Okabe Mineo (1919-1990) was born the first son of important artist Kato Tokuro, however the relationship with his father was volatile. When he was 9 Tokuro moved the young family to Seto, where Mineo would graduate the Aichi Prefectural Ceramics School in 1937. After a year at the family kiln, he moved to Tokyo, then joined the army in 1940. He fought against the Americans and would spend several years as a prisoner of war in the Philippines, repatriated to Japan in 1947. He returned to Aichi prefecture, leaving enough distance between himself and his estranged family, and with his wife began producing pottery in Toyoda. In 1953 he met Koyama Fujio; that same year he was awarded the Hokuto prize at the Nitten, and his work was collected by the Ministry of Foreign Affairs. This was the true beginning of his career. In 1955 he received the JCS award, one of the highest honors for a Japanese potter. By the mid ‘60s. he moved to celadon ware. He changed his name from Kato to Okabe in 1978, to honor his wife who supported his efforts for so many years.
All Items : Vintage Arts : Regional Art : Asian : Japanese : Stoneware : Pre 1960 item #1429253 (stock #1543)
Modern Japanese Ceramics
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Raised designs in slip decorate the yellow glaze of this deep bowl by Kawai Kanjiro enclosed in a kiriwood box titled O-yu Tsutsugaki-mon Wan annotated by Kawai Toshitaka, current head of the Kawai Kanjiro Museum. This piece dates from later in the artists illustrious career, 1950s-1960s. It is 4 inches (10 cm) diameter, 3-1/4 inches (5 cm) tall and in excellent condition.
Kawai Kanjiro was a true artist by nature, and together with Hamada Shoji, set a pattern of study for modern potters. After graduating the Tokyo School of Industrial Design, he came to study in Kyoto, eventually establishing his own kiln on the Gojo-no-Saka (It remains standing today and is a must see for anyone visiting Kyoto). Together with compatriots Hamada Shoji and Bernard Leach (with whom he traveled throughout Asia) established the modern Mingei movement in ceramics, the most influential ceramics movement in the 20th century. His research on glazes (of which he developed thousands over a lifetime of work) remains influential as well. Refusing to be limited to ceramics, Kanjiro also worked in bronze, wood and paint. An interesting final note on this unusual artist, when offered the title of Living National Treasure, an honor bestowed on very few, he declined.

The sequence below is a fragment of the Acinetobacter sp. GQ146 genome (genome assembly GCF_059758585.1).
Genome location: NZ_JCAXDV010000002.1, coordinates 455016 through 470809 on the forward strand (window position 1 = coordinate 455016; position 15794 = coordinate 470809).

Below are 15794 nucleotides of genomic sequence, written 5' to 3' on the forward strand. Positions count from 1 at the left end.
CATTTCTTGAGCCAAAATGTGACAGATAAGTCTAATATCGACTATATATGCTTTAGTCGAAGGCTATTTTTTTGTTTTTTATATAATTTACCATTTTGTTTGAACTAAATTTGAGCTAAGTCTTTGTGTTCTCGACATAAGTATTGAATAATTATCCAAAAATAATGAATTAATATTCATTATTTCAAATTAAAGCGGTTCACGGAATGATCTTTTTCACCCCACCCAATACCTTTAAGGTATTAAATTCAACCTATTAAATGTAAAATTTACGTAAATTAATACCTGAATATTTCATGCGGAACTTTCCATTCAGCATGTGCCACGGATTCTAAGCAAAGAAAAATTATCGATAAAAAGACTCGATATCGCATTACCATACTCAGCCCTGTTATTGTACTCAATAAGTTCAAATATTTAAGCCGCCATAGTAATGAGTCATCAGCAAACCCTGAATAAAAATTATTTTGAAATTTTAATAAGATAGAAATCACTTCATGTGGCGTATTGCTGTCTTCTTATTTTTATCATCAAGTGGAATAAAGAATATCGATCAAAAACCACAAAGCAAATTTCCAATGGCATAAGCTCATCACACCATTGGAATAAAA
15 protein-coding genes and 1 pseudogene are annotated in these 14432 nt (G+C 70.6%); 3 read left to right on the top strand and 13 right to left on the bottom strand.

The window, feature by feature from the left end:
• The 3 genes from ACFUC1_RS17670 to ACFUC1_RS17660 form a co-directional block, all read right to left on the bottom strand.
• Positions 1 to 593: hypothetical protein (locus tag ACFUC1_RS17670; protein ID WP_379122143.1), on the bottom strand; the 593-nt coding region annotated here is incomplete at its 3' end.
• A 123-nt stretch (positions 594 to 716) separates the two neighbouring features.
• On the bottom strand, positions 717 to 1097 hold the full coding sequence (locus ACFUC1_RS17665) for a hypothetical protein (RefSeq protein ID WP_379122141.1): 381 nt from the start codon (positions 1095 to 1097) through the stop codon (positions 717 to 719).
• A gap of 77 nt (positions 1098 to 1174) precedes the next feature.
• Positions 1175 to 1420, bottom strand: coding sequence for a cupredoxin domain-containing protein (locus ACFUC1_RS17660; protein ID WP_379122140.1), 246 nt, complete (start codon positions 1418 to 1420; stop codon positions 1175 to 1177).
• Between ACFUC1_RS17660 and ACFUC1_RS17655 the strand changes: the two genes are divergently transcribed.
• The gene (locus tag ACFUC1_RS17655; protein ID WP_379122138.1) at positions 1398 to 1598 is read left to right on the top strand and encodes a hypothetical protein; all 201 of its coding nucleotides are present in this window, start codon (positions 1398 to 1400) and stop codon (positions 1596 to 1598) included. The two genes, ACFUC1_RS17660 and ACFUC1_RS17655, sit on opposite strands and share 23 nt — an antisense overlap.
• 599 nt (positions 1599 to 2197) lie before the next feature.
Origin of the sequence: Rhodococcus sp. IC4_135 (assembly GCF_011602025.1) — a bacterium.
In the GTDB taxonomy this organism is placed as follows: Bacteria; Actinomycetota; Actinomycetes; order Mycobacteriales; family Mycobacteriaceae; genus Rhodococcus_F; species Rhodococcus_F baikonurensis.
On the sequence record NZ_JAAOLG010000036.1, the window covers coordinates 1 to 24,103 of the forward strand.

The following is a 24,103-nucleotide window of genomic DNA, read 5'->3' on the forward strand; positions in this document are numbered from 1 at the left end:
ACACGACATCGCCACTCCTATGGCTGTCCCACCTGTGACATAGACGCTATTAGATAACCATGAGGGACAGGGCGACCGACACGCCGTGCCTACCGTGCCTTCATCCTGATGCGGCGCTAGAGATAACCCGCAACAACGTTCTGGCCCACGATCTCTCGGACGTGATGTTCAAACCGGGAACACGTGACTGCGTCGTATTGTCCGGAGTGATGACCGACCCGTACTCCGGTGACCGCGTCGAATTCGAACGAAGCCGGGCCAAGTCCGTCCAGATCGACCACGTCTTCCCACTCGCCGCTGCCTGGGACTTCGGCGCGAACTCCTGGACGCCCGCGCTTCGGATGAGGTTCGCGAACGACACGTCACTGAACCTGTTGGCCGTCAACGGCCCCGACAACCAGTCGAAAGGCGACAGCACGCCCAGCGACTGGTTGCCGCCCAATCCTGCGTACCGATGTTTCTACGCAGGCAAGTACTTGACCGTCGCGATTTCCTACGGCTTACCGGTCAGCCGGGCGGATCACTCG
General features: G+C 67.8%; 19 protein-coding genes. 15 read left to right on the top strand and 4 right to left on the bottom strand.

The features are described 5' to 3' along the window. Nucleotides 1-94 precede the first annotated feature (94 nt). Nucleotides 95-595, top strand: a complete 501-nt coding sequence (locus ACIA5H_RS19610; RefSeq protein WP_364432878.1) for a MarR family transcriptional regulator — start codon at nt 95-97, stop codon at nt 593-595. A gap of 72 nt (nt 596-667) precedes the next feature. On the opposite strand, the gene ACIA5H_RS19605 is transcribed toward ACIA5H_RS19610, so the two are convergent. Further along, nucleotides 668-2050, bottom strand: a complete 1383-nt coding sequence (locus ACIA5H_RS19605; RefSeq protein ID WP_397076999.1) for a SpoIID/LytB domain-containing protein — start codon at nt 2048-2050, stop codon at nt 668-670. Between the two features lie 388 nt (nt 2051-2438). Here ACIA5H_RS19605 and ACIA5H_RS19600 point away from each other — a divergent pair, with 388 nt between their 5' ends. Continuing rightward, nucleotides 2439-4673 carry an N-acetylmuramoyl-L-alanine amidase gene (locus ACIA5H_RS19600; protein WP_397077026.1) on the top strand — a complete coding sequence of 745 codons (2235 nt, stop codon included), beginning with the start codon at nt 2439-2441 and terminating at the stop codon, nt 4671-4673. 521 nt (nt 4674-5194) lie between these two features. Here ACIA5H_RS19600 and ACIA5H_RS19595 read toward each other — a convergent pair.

All Items : Vintage Arts : Regional Art : Asian : Japanese : Porcelain : Pre 1970 item #1428698 (stock #1534)
Modern Japanese Ceramics
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A set of colorful Tokkuri in the shape of squared gourds by Living National Treasure Kato Hajime enclosed in the original signed wooden box titled Aka-e Hohyo Tokkuri (red glazed Tokkuri in squared gourd form). About the white bottom are fortuitous characters in green with a belt of blue, yellow and green in the center. They are 15.5 cm (6 inches) tall. There is slight rubbing of the red glaze typical of handling. Enclosed with them is a photocopy from an art book (unknown publication) with an identical set of Tokkuri and the artists biography up until his death in 1968.
Kato Hajime (1900-1968, sometimes referred to as Toshiro, an alternate reading of his name) was born in Seto city, home of a long pottery tradition. However, after serving briefly at the Aichi Prefectural Ceramics School, he moved to rural Mino in Gifu in 1926, another locale long known for its pottery tradition. The following year he was awarded at the 8th Imperial Art Academy Exhibition, the same year was accepted at the first Crafts division Exhibition of the Bunten National Exhibition. In 1937 he would be awarded at the Paris World Exposition. From 1940 he would move to Yokohama, where he would delve extensively into the techniques of Ming decorated porcelain. From 1955 he would serve as head of the ceramics department and the Tokyo National University of Art. His career culminated in being named one of the early Living National Treasures (Juyo Mukei Bunkazai) in 1961. In 1966, he became the president of the Japan Crafts Association and also became an expert committee member on the Council for Protection of Cultural Properties. In 1967 he became professor emeritus of the Tokyo University of the Art. The same year he was awarded the Imperial Order of Cultural Merit (Purple Ribbon) by the reigning Emperor. He was commissioned to decorate the Take-no-ma audience room of the new Imperial Palace in Tokyo.